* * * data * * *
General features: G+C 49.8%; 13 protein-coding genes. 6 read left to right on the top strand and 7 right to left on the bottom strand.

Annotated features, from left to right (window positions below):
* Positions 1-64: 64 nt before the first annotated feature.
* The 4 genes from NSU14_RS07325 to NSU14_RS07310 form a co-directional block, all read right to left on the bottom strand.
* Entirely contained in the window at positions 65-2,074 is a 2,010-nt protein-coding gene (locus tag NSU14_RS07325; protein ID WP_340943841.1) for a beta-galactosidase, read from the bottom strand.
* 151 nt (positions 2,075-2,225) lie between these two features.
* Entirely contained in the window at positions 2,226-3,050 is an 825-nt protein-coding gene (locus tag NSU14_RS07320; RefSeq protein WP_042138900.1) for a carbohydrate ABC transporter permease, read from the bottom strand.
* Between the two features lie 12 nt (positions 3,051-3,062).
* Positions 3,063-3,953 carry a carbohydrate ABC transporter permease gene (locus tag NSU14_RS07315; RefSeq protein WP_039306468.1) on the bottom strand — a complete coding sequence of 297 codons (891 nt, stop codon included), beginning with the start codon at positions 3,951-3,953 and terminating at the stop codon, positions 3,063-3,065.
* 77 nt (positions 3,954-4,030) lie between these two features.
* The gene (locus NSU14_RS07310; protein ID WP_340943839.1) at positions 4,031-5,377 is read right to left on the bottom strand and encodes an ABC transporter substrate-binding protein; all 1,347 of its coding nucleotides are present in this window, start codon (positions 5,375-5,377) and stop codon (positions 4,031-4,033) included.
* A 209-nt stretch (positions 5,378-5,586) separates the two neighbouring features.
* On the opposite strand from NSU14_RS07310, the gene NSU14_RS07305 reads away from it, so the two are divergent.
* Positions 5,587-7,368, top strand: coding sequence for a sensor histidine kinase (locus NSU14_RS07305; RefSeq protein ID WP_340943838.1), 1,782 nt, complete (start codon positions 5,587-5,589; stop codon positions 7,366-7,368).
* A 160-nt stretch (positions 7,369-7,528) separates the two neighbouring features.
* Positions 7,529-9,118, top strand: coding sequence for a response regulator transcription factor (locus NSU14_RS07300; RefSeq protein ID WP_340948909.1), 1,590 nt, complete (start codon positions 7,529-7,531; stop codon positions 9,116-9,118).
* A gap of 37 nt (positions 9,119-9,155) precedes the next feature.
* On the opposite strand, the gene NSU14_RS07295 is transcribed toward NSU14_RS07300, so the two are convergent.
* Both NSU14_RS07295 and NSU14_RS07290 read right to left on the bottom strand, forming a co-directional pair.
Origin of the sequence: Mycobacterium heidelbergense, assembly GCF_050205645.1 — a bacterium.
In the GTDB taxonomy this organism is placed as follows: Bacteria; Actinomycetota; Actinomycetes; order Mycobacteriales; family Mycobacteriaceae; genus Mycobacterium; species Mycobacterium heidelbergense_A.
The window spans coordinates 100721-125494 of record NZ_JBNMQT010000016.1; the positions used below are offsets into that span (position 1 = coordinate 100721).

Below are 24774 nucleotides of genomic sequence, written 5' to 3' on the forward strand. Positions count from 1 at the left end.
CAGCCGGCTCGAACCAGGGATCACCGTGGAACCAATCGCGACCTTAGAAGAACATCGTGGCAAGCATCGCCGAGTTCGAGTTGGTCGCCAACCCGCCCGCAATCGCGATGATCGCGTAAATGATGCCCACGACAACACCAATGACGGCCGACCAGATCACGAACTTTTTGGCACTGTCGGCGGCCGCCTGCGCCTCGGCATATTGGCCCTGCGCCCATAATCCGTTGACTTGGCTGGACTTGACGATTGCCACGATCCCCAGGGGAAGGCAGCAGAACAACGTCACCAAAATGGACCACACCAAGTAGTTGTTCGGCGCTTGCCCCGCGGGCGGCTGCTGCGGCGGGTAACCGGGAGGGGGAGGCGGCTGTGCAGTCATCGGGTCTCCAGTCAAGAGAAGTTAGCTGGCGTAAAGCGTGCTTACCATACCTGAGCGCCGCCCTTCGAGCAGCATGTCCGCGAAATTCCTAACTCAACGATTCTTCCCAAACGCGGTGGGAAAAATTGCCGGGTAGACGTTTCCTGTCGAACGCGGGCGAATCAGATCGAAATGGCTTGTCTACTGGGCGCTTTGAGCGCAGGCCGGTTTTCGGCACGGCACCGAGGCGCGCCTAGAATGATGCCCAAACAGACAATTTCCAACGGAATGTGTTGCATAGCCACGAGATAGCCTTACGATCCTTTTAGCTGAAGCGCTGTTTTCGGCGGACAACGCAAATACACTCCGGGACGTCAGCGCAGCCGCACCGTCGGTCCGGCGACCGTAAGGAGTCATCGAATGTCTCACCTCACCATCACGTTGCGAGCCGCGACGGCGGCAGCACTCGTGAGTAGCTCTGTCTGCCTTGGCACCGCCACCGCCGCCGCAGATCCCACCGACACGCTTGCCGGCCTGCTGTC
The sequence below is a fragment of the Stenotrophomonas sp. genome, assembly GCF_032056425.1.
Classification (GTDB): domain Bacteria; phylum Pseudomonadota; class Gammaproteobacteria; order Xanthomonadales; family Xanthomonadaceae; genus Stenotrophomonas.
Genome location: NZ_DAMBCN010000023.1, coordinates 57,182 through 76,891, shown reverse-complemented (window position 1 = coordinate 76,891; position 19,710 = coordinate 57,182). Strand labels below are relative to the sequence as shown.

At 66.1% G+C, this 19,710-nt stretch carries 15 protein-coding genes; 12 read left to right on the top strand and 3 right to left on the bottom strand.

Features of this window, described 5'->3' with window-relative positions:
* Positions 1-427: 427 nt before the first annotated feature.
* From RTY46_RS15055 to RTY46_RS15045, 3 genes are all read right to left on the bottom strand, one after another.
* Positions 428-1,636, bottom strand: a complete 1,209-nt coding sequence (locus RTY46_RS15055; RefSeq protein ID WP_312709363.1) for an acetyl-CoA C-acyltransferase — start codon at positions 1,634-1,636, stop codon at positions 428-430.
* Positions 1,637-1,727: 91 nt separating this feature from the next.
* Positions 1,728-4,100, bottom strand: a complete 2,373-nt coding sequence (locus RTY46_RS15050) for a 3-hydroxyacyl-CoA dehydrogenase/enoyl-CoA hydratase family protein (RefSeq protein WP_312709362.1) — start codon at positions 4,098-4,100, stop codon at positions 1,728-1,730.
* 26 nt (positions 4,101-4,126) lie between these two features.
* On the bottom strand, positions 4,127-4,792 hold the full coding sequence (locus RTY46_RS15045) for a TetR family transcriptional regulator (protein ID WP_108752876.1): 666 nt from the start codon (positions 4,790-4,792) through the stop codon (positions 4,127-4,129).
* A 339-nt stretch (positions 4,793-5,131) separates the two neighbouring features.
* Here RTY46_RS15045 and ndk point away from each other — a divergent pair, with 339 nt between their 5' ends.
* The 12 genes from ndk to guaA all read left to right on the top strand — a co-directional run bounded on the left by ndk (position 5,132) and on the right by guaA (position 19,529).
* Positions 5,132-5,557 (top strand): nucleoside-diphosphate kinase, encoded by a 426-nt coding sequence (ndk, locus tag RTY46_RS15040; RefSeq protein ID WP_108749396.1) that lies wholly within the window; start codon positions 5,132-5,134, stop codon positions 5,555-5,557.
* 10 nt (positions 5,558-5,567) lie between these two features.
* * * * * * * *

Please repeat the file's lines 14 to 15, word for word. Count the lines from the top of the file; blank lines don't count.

* Positions 5,587-7,368, top strand: coding sequence for a sensor histidine kinase (locus NSU14_RS07305; RefSeq protein ID WP_340943838.1), 1,782 nt, complete (start codon positions 5,587-5,589; stop codon positions 7,366-7,368).
* A 160-nt stretch (positions 7,369-7,528) separates the two neighbouring features.